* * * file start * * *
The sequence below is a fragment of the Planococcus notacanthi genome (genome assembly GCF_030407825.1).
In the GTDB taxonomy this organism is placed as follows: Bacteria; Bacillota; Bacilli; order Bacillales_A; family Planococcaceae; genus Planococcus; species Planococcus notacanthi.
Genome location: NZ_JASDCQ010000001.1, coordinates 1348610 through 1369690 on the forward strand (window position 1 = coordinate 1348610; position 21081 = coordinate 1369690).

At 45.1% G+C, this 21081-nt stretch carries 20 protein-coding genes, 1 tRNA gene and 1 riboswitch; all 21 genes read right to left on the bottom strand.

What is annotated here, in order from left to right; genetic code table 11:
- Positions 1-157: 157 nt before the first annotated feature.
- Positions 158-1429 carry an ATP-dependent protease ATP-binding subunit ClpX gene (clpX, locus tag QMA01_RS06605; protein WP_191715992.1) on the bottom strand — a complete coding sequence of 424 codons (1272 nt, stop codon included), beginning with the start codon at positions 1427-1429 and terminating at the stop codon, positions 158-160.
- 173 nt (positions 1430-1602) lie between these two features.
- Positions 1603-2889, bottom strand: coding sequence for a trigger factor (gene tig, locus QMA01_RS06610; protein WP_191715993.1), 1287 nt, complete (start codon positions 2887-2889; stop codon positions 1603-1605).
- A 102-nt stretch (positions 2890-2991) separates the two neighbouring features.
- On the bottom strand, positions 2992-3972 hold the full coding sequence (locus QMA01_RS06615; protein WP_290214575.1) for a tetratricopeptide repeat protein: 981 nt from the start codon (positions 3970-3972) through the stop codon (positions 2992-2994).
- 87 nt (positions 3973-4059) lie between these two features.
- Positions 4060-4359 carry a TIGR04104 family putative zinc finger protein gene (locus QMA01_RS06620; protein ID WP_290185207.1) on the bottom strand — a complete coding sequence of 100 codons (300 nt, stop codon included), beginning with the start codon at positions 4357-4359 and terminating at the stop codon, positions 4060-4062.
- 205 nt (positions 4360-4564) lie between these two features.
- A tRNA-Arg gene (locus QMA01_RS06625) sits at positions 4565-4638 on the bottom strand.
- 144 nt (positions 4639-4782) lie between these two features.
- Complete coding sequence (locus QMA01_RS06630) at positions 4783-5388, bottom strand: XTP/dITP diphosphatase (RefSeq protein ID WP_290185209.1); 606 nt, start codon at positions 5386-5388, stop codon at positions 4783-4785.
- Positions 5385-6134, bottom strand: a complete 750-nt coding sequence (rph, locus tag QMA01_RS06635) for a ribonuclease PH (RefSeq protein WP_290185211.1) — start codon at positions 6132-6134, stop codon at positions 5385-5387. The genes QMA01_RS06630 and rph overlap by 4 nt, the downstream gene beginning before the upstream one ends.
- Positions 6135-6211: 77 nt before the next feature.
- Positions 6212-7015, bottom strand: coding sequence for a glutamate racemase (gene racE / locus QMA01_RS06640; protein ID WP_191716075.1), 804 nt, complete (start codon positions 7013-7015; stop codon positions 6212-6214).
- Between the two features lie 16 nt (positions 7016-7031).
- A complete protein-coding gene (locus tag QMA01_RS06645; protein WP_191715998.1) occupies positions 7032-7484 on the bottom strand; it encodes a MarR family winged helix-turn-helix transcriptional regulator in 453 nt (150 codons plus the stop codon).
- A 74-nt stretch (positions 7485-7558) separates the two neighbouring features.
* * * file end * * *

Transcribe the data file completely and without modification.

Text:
The sequence below is a fragment of the Planococcus notacanthi genome (genome assembly GCF_030407825.1).
In the GTDB taxonomy this organism is placed as follows: Bacteria; Bacillota; Bacilli; order Bacillales_A; family Planococcaceae; genus Planococcus; species Planococcus notacanthi.
Genome location: NZ_JASDCQ010000001.1, coordinates 1348610 through 1369690 on the forward strand (window position 1 = coordinate 1348610; position 21081 = coordinate 1369690).

At 45.1% G+C, this 21081-nt stretch carries 20 protein-coding genes, 1 tRNA gene and 1 riboswitch; all 21 genes read right to left on the bottom strand.

What is annotated here, in order from left to right; genetic code table 11:
- Positions 1-157: 157 nt before the first annotated feature.
- Positions 158-1429 carry an ATP-dependent protease ATP-binding subunit ClpX gene (clpX, locus tag QMA01_RS06605; protein WP_191715992.1) on the bottom strand — a complete coding sequence of 424 codons (1272 nt, stop codon included), beginning with the start codon at positions 1427-1429 and terminating at the stop codon, positions 158-160.
- 173 nt (positions 1430-1602) lie between these two features.
- Positions 1603-2889, bottom strand: coding sequence for a trigger factor (gene tig, locus QMA01_RS06610; protein WP_191715993.1), 1287 nt, complete (start codon positions 2887-2889; stop codon positions 1603-1605).
- A 102-nt stretch (positions 2890-2991) separates the two neighbouring features.
- On the bottom strand, positions 2992-3972 hold the full coding sequence (locus QMA01_RS06615; protein WP_290214575.1) for a tetratricopeptide repeat protein: 981 nt from the start codon (positions 3970-3972) through the stop codon (positions 2992-2994).
- 87 nt (positions 3973-4059) lie between these two features.
- Positions 4060-4359 carry a TIGR04104 family putative zinc finger protein gene (locus QMA01_RS06620; protein ID WP_290185207.1) on the bottom strand — a complete coding sequence of 100 codons (300 nt, stop codon included), beginning with the start codon at positions 4357-4359 and terminating at the stop codon, positions 4060-4062.
- 205 nt (positions 4360-4564) lie between these two features.
- A tRNA-Arg gene (locus QMA01_RS06625) sits at positions 4565-4638 on the bottom strand.
- 144 nt (positions 4639-4782) lie between these two features.
- Complete coding sequence (locus QMA01_RS06630) at positions 4783-5388, bottom strand: XTP/dITP diphosphatase (RefSeq protein ID WP_290185209.1); 606 nt, start codon at positions 5386-5388, stop codon at positions 4783-4785.
- Positions 5385-6134, bottom strand: a complete 750-nt coding sequence (rph, locus tag QMA01_RS06635) for a ribonuclease PH (RefSeq protein WP_290185211.1) — start codon at positions 6132-6134, stop codon at positions 5385-5387. The genes QMA01_RS06630 and rph overlap by 4 nt, the downstream gene beginning before the upstream one ends.
- Positions 6135-6211: 77 nt before the next feature.
- Positions 6212-7015, bottom strand: coding sequence for a glutamate racemase (gene racE / locus QMA01_RS06640; protein ID WP_191716075.1), 804 nt, complete (start codon positions 7013-7015; stop codon positions 6212-6214).
- Between the two features lie 16 nt (positions 7016-7031).
- A complete protein-coding gene (locus tag QMA01_RS06645; protein WP_191715998.1) occupies positions 7032-7484 on the bottom strand; it encodes a MarR family winged helix-turn-helix transcriptional regulator in 453 nt (150 codons plus the stop codon).
- A 74-nt stretch (positions 7485-7558) separates the two neighbouring features.